Learning Erlang for Web Development

Hal Snyder hal@REDACTED
Sat Jul 15 04:33:59 CEST 2000

Jimmie Houchin <jhouchin@REDACTED> writes:

> I am exploring my options for web development. Erlang and Eddie look
> like a tremendous foundation for building websites. They look like a
> great foundation for building a web app server or toolkit like Zope
> or ACS.

Welcome to the bleeding edge. Erlang's main use today is in telecom
systems. But see Eddieware and Bluetail sites for free and for-pay,
respectively, load balancing based on Erlang.

I work for a small computer telephony company. That was my excuse to
learn Erlang. But I think there are enough revolutionary ideas in ERTS
to do some very interesting distributed web work.

> I do not have a back ground in computer science or mathematics. I
> have been studying various programming languages for several years.
> So I have at least a certain level of programming knowledge.

Background in any discipline of abstract thinking is a big plus. Comp
sci, math, particle physics...

> Most of the languages I've studied are C++ (very little), Java, Python.
> I've not used any Functional Languages. I've have a copy of SICP ready
> to read if necessary. I will read at some point regardless.

Lisp background makes some of the basic list ops easier to grasp.

> Will not having a background in math be a problem in learning Erlang
> for web development? I might have other projects, but none are math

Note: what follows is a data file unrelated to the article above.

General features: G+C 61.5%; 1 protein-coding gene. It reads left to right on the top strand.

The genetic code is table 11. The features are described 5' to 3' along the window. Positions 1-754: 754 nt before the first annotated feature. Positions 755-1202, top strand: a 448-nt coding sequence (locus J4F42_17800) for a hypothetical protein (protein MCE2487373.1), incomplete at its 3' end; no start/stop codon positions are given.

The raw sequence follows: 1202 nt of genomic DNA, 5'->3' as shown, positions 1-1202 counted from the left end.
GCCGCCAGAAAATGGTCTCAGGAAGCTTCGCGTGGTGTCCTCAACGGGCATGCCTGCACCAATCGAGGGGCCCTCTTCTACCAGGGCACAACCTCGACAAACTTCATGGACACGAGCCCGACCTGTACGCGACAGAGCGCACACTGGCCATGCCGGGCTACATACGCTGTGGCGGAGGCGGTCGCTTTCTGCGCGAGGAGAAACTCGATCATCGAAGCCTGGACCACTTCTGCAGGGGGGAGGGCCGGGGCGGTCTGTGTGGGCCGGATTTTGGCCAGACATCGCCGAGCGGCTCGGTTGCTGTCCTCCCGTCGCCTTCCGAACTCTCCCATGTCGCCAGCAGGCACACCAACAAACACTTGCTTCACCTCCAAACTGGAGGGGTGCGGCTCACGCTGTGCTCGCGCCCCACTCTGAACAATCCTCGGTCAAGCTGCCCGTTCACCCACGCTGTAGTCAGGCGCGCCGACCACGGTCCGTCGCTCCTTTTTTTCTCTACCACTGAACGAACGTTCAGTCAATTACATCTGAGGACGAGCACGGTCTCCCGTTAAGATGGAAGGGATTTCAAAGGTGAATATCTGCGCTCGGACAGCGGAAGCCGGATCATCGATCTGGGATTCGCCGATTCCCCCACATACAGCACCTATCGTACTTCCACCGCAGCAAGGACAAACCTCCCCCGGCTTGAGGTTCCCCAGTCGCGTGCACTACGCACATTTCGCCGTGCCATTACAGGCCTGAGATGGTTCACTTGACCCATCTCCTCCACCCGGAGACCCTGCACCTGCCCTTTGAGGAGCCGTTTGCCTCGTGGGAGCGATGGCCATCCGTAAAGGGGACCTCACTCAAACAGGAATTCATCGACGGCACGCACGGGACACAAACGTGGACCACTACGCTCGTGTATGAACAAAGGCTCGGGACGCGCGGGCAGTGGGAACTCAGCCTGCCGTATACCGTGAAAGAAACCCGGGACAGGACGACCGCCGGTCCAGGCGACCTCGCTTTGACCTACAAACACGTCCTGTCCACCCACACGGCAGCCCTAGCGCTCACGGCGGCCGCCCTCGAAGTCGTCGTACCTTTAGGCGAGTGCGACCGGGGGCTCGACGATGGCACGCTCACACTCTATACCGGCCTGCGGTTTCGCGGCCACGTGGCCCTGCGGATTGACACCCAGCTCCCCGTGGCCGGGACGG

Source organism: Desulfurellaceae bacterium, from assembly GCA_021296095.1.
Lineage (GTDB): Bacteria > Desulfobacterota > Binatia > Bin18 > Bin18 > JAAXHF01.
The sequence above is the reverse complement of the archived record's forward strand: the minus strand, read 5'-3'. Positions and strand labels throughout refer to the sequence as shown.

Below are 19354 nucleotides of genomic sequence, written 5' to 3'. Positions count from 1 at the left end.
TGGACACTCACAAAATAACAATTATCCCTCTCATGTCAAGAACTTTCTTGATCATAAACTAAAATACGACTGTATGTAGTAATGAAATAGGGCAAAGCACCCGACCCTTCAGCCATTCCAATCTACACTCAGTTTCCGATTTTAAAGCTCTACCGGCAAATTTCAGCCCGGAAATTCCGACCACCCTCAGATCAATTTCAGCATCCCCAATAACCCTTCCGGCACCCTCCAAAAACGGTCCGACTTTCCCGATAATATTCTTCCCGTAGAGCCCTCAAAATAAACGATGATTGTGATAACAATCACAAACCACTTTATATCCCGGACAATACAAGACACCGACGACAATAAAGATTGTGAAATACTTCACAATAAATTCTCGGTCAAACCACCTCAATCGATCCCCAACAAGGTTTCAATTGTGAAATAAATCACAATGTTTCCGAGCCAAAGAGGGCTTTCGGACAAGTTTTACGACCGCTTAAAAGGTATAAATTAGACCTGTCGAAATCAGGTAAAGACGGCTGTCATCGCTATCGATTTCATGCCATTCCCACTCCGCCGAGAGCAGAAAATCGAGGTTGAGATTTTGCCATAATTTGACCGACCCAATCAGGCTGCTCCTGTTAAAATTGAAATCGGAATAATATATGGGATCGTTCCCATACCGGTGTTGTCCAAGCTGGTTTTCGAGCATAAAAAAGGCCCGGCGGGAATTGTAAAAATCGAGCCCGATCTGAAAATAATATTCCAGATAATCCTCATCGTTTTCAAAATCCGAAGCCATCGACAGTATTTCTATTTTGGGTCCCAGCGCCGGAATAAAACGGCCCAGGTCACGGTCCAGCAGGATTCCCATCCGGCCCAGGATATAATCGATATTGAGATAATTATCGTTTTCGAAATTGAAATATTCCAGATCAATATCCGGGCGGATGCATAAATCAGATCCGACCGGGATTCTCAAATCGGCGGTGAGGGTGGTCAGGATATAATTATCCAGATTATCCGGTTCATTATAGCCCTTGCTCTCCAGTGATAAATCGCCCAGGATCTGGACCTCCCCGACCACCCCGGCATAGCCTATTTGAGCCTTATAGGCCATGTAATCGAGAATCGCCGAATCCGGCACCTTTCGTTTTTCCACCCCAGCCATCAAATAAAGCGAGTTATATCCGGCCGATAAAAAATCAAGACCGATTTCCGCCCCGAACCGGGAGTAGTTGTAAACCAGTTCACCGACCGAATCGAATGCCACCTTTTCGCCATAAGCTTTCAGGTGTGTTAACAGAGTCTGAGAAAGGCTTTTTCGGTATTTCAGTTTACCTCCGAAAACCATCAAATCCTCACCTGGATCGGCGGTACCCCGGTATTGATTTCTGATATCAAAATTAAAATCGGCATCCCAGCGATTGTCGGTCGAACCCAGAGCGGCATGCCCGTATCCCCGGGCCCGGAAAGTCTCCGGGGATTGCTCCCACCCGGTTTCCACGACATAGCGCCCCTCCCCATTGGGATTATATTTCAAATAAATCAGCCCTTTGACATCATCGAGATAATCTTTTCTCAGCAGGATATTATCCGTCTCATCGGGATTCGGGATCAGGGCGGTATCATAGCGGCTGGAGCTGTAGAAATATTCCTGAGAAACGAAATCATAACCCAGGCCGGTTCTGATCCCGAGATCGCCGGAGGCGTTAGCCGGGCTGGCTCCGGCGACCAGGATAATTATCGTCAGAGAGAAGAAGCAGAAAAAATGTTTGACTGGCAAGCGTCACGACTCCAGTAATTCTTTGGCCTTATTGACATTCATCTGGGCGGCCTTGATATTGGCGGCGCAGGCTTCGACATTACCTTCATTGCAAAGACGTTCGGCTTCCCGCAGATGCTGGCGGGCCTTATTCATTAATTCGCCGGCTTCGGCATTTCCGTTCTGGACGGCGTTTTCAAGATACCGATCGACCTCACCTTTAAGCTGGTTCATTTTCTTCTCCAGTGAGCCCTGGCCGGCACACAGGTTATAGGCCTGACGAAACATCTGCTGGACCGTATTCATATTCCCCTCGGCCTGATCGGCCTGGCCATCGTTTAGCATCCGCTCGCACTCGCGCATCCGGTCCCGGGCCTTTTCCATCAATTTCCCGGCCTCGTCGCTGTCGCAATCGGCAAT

> related, per se.

Probably a math background is not needed. But math is fun, so don't
let that deter you from learning more of it!

> I have read 'Getting Started' and a portion of the Mnesia pdf. So
> far nothing I've seen gives me any problems. However, browsing
> comp.lang.functional and seeing all this stuff about monads, etc.
> prompted this post.

AFAIK the Erlang developers have just said no to monads. Which leads
to far fewer existential, tail-chasing threads on the mailing list. :)

> If my background (or lack thereof) does not pose a problem, what
> books or other materials would be recommended for learning either
> Erlang or Functional Programming for understanding Erlang? In
> particular materials not a part of the documentation of Erlang.
> There seems to be a wonderful amount of documentation available.

Maurice Castro's Erlang in Real Time, available on the Erlang website,
makes a nice complement to the Red Book for getting started. The
Eddieware sources are an example of a production Erlang system; you
will learn from them how important it is to understand the System
Architecture and System Principles documentation. I even found the
Wikie source (including a mini web server and support for Erlang
Server Pages!) interesting reading, if a bit rough.

Support on this mailing list has been cordial and well thought out,
whenever I got stumped.

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